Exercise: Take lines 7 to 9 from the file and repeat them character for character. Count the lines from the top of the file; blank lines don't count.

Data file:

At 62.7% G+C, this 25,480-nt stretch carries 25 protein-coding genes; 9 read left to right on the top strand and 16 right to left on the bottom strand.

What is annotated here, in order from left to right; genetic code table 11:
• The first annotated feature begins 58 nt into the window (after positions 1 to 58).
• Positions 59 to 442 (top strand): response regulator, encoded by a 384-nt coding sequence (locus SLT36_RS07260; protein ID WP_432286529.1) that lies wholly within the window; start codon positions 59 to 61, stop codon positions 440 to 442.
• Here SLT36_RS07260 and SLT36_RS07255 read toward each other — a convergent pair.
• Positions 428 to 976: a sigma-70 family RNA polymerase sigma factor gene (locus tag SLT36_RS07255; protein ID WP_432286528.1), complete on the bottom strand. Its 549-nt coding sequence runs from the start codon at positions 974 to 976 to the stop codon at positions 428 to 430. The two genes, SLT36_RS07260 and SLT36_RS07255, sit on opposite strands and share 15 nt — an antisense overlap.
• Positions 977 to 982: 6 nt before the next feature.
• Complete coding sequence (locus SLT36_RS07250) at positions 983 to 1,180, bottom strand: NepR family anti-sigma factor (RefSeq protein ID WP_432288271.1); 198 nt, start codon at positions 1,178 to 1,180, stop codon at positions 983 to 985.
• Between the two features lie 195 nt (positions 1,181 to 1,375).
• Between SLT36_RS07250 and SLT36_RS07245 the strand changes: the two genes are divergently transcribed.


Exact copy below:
• Positions 977 to 982: 6 nt before the next feature.
• Complete coding sequence (locus SLT36_RS07250) at positions 983 to 1,180, bottom strand: NepR family anti-sigma factor (RefSeq protein ID WP_432288271.1); 198 nt, start codon at positions 1,178 to 1,180, stop codon at positions 983 to 985.
• Between the two features lie 195 nt (positions 1,181 to 1,375).